Building Renovation FAQ – Support/Interest

We have priorities such as social justice, membership support, quality Sunday services and religious education. Do we have the commitment from members to do these other things or give money for these things also?

The Board is gathering information about interest in serving on Work Groups focused on the restoration project, and if we see there is not enough support (both financial and in-service) – that we don’t have enough resources to do it – we won't be going through with it. However, based on the responses from the first survey, we have reason to be optimistic that the support will be there.

Financially, the Fellowship’s members and friends already made a commitment to support the work of our standing Committees that is essential to our congregational life when we voted to pass the 2020 budget. We’ll renew our commitment with the 2021 budget, including any increases Committees submit to the Board.

Is this a “given” for the historic restoration? We DO want space in which the community can benefit, do we not?

The Board is looking at many aspects of the restoration proposal – including the impact not only on our congregation, but the neighborhood and the community. Investing in the restoration of the exterior of our church building is part of addressing practical goals – maintaining and upgrading our church home – a building that is in need of some immediate repairs, and anticipating repairs that will be needed in the next 5-10 years. It is also part of working to advance our goals and the goals of the city – to improve the aesthetics of our buildings, located in the Jackson Park Historic District. Investing in upgrading our interior space – with accessible bathrooms and a lift that allows access to the lower level – will benefit not only our congregation, but other groups that may be able to use the space more easily with handicap access.

The Board is looking at this as an opportunity to determine if we qualify for financial resources that would help us achieve those goals. If we don’t qualify, or if we don’t generate sufficient funds, we will still need to work toward these goals – but we would be doing it on our own, without the financial support available to us at this time.

If you are interested in learning more about the impact of physical upkeep of a neighborhood – and how it improves residents’ perception of the neighborhood, its’ safety, and their satisfaction in living there, you may wish to read this article from the Journal of Environmental Psychology: https://www.sciencedirect.com/science/article/abs/pii/S0272494414000139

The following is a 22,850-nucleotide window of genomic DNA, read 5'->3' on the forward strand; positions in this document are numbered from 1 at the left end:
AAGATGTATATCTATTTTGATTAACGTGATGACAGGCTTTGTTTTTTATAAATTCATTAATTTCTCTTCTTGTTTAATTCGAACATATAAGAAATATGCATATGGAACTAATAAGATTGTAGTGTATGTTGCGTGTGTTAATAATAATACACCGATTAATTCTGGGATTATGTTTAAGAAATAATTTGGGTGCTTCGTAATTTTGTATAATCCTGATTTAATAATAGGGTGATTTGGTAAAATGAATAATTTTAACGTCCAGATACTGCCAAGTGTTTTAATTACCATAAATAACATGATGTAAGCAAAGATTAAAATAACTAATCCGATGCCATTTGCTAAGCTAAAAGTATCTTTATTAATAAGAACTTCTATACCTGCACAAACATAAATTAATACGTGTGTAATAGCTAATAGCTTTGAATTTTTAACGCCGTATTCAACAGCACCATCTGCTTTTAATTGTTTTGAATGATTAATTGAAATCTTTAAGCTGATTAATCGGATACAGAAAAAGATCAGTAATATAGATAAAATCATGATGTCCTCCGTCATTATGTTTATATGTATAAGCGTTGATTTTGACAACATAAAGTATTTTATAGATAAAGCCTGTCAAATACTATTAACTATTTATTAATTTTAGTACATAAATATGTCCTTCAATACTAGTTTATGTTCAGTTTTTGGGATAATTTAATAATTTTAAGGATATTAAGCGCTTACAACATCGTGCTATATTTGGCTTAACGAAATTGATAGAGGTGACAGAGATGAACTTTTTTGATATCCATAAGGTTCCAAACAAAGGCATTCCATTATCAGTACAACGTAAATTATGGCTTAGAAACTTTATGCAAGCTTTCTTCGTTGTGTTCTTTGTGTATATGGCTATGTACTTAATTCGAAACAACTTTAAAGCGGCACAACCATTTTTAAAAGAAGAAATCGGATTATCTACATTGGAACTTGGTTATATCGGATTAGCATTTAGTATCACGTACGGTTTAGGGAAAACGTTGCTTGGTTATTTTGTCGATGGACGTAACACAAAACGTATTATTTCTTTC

What is the organizational strategy? How will the community be informed of the full intent, potential benefit and lasting impact?

The Board and the Work Groups being developed for this project will work together to address these issues – and also to coordinate internal and external communication to keep our Fellowship community, our partners, our neighborhood and our Dubuque community informed.

How will the project expand/accelerate the vision & mission of the Fellowship into the future? How do we envision the fellowship growing? Will we fit in this church in 5-10 years?

The external work of shoring up our building will make it safe home for us in years to come, the belfry might make our building more eye catching and thus make our Fellowship more visible, and the internal restorations will mean that we can make much more use of our space than we’ve been able to – due to lack of access to half of our building. By expanding our usable space, we will hopefully be able to stay in our building as our Fellowship grows. However, if we do outgrow the building, the improvements we’ve made will definitely improve the resale value, making us better able to afford a larger building.

A new Long-Range Planning Committee convened in March 2020, and will play a critical role in engaging the congregation in charting the course for the Fellowship’s future. Developing a plan for realistic membership growth will be an important part of our vision for that future. NOTE: The last Long-Range Planning process was in 2004, shortly after we bought the building.